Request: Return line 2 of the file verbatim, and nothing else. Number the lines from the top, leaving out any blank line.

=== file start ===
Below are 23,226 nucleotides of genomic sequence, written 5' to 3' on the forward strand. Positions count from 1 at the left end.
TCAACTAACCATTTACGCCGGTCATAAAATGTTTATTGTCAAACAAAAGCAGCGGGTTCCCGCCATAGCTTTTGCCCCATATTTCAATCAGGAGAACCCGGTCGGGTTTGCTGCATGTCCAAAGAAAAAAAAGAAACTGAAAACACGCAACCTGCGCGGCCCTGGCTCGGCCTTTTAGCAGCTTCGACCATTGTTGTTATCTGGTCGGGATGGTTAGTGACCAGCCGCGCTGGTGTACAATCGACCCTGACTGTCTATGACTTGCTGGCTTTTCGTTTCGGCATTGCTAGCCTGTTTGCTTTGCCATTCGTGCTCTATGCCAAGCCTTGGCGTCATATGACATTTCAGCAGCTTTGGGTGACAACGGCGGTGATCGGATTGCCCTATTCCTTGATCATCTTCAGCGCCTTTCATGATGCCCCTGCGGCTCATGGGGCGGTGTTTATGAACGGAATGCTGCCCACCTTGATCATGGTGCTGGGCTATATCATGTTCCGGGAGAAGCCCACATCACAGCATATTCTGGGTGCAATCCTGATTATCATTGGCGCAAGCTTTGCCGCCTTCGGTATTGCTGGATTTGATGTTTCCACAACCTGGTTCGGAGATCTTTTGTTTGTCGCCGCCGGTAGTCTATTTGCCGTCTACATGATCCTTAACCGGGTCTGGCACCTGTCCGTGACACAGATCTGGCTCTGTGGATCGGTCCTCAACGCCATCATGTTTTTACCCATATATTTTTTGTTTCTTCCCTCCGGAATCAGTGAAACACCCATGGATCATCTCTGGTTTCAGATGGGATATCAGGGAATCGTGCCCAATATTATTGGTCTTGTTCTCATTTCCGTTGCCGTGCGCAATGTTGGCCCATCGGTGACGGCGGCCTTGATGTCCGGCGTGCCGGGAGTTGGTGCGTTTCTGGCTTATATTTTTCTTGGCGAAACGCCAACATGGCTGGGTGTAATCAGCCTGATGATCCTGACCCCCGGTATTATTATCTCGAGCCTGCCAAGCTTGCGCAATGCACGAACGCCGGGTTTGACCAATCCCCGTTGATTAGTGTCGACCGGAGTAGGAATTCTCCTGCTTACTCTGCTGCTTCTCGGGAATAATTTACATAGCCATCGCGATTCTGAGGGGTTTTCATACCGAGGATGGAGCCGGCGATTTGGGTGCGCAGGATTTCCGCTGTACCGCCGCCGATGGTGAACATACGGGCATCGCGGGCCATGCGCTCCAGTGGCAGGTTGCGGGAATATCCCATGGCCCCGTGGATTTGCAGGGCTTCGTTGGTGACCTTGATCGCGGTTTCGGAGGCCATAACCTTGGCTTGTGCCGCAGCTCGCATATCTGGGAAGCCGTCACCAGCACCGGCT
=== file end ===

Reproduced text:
TCAACTAACCATTTACGCCGGTCATAAAATGTTTATTGTCAAACAAAAGCAGCGGGTTCCCGCCATAGCTTTTGCCCCATATTTCAATCAGGAGAACCCGGTCGGGTTTGCTGCATGTCCAAAGAAAAAAAAGAAACTGAAAACACGCAACCTGCGCGGCCCTGGCTCGGCCTTTTAGCAGCTTCGACCATTGTTGTTATCTGGTCGGGATGGTTAGTGACCAGCCGCGCTGGTGTACAATCGACCCTGACTGTCTATGACTTGCTGGCTTTTCGTTTCGGCATTGCTAGCCTGTTTGCTTTGCCATTCGTGCTCTATGCCAAGCCTTGGCGTCATATGACATTTCAGCAGCTTTGGGTGACAACGGCGGTGATCGGATTGCCCTATTCCTTGATCATCTTCAGCGCCTTTCATGATGCCCCTGCGGCTCATGGGGCGGTGTTTATGAACGGAATGCTGCCCACCTTGATCATGGTGCTGGGCTATATCATGTTCCGGGAGAAGCCCACATCACAGCATATTCTGGGTGCAATCCTGATTATCATTGGCGCAAGCTTTGCCGCCTTCGGTATTGCTGGATTTGATGTTTCCACAACCTGGTTCGGAGATCTTTTGTTTGTCGCCGCCGGTAGTCTATTTGCCGTCTACATGATCCTTAACCGGGTCTGGCACCTGTCCGTGACACAGATCTGGCTCTGTGGATCGGTCCTCAACGCCATCATGTTTTTACCCATATATTTTTTGTTTCTTCCCTCCGGAATCAGTGAAACACCCATGGATCATCTCTGGTTTCAGATGGGATATCAGGGAATCGTGCCCAATATTATTGGTCTTGTTCTCATTTCCGTTGCCGTGCGCAATGTTGGCCCATCGGTGACGGCGGCCTTGATGTCCGGCGTGCCGGGAGTTGGTGCGTTTCTGGCTTATATTTTTCTTGGCGAAACGCCAACATGGCTGGGTGTAATCAGCCTGATGATCCTGACCCCCGGTATTATTATCTCGAGCCTGCCAAGCTTGCGCAATGCACGAACGCCGGGTTTGACCAATCCCCGTTGATTAGTGTCGACCGGAGTAGGAATTCTCCTGCTTACTCTGCTGCTTCTCGGGAATAATTTACATAGCCATCGCGATTCTGAGGGGTTTTCATACCGAGGATGGAGCCGGCGATTTGGGTGCGCAGGATTTCCGCTGTACCGCCGCCGATGGTGAACATACGGGCATCGCGGGCCATGCGCTCCAGTGGCAGGTTGCGGGAATATCCCATGGCCCCGTGGATTTGCAGGGCTTCGTTGGTGACCTTGATCGCGGTTTCGGAGGCCATAACCTTGGCTTGTGCCGCAGCTCGCATATCTGGGAAGCCGTCACCAGCACCGGCT